The Beauty and the CEO(9)

By: Carolyn Hector

You were great today. A decision will be made in a few weeks.

Zoe reread Marcus’s text message two more times. How was she supposed to go to bed tonight knowing she hadn’t secured the position of Creative Design Director? Her life was being held up by a man she knew nothing about. Where had he gone to school? Had he been a business major or something in the field of cosmetic chemistry? What had Lexi said? He’d played sports before deciding to join the family business? A feeling of dread sunk to the pit of her stomach at the thought of her life being upheld by an athlete. At least she knew that by the weekend she’d be back home in Southwood and away from the drama for a while.

* * *

Will didn’t look up from the rest of the portfolios after his brothers left to pick up dinner. In soccer he’d put in his time on the field and in the locker room. He spent more time on the field finessing his skills than in the club, like some of his teammates. Will knew the odds were against him. He had no training and no experience other than on the soccer field. Since coming to RC, Will couldn’t remember getting home before the sun set. Trudy’s, the West Indian market and restaurant down the block, saw more of him than his own kitchen.

The grandfather clock in the corner of the office chimed eight. A smile tugged at his mouth. When they were kids, he and his brothers used to play hide-and-seek on this floor of the building. Will’s favorite place was in here, where Grandpa Joe shared the office space with his wife. With a chuckle, Will realized why they’d shared an office. If Grandma was going to stay late at work, so was Grandpa. It must have been nice to have someone who stayed with you if you couldn’t get home on time.

Now that he wasn’t traveling full time or training, Will wondered if any of that would happen to him. Would he have someone to share office space with, or who would sit back with a knowing smile as his children played in here? Grandma Naomi was going on ninety. So far, her six children had blessed her with over a dozen grandchildren.

The stack of portfolios in front of him moved and the top folder shifted. A knock at his door sounded and brought Will out of his daze.

Through the glass door he spotted his identical twin cousins, Joyce and Naomi. Each was beautiful enough to be the face of RC. They were easily six feet tall, with high cheekbones and perfectly arched brows that they loved to raise at Will during their meetings whenever he asked a question about their marketing department. Will considered them allies in this war to dismantle RC. He waved them in.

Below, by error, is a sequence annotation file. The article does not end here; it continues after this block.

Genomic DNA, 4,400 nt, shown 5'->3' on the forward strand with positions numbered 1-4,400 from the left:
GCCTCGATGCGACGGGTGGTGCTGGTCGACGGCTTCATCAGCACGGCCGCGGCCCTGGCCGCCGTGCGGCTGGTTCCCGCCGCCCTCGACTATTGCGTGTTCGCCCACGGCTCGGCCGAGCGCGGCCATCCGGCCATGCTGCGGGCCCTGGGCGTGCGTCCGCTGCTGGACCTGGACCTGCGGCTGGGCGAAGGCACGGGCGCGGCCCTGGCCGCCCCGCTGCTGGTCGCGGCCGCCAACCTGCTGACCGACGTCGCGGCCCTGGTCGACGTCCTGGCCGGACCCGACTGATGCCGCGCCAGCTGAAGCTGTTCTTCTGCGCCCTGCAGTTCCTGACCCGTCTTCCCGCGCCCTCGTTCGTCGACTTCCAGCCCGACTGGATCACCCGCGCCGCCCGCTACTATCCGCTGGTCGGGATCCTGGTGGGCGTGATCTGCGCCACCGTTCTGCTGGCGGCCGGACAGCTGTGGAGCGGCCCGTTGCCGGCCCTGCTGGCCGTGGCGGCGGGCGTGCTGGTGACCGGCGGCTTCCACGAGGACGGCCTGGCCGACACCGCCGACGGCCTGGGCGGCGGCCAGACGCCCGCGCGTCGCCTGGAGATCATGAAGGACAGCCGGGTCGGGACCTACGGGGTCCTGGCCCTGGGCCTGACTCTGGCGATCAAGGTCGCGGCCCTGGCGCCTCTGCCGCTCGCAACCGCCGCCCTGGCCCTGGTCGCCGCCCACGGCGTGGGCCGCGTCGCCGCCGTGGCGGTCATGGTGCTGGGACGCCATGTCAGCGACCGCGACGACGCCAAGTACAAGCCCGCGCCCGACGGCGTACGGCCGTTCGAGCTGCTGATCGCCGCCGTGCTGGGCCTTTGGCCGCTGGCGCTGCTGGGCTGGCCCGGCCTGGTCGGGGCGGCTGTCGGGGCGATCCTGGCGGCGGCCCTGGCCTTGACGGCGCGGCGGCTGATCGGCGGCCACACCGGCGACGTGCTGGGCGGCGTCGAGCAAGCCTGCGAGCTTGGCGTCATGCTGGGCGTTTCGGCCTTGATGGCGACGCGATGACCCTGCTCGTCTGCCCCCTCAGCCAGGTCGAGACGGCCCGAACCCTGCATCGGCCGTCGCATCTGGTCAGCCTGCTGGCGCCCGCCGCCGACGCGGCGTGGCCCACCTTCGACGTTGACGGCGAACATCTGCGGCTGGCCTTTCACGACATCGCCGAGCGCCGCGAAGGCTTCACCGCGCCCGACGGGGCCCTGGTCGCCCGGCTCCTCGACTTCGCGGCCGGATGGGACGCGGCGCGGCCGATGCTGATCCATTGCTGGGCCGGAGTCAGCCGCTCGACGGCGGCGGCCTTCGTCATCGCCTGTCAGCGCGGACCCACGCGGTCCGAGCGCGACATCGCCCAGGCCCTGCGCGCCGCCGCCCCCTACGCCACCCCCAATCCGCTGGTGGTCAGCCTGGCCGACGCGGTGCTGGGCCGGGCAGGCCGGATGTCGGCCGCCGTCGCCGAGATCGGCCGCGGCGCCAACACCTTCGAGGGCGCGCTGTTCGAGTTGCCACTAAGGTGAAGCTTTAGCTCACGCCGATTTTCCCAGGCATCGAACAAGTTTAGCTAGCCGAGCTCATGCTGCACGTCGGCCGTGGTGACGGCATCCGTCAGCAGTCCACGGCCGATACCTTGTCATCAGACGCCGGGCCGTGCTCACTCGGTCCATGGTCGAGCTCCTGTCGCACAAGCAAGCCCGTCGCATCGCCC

Joyce, the older by seven minutes, sat down first in one of the chairs in front of his desk. Naomi, however, crossed the room to admire the photographs Will refused to throw away.

“What’s going on, ladies?”

“We have a great suggestion for you,” said Joyce.

Will sat back in his seat and silently prayed for Marcus and Donovan to return with dinner. Whatever the girls wanted from him, they’d decided to team up.

The reason they worked so well together was they were complete opposites. Joyce was more business oriented. Naomi was more of the partying type, ironic since she was their grandmother’s namesake. Joyce had more of the ninety-year-old woman’s personality, business first.

“Uh-oh, do I need reinforcements?” Will teased and pretended to pick up the black office phone on the corner of his desk. “Marcus and Donovan should be back any minute now.”

“What we are suggesting,” said Naomi from her corner of the room, “your brothers will wholeheartedly agree to, since it will be good for business.”

The deep breath he took brought in her coconut scent, a perfume he recognized from Ravens Cosmetics. “Alright.”

“With you coming on as the new CEO—”

“Coming on?” Will repeated, flabbergasted. “Why does everyone say that as if I had a choice? I believe the two of you were the first ones to second the nomination, knowing good and well I’m out of my league.”

Naomi rolled her eyes. “I would have nominated you first, but Charles beat me to it.”

“Anyway,” Naomi huffed. “If you are serious about turning things around, we think it would be a great idea for you to fly up to Southwood, Georgia, as our representative.”

“Where?” Will began flipping through the paperwork on his desk. His frat brother, Dominic Crowne, recently moved his luxury car business to a town with that name.

“Exactly,” said Joyce. She leaned forward, resting her elbows on the desk. “I need you to be someplace out of your element. I want you to be a judge at this beauty pageant a business associate of RC’s is having.”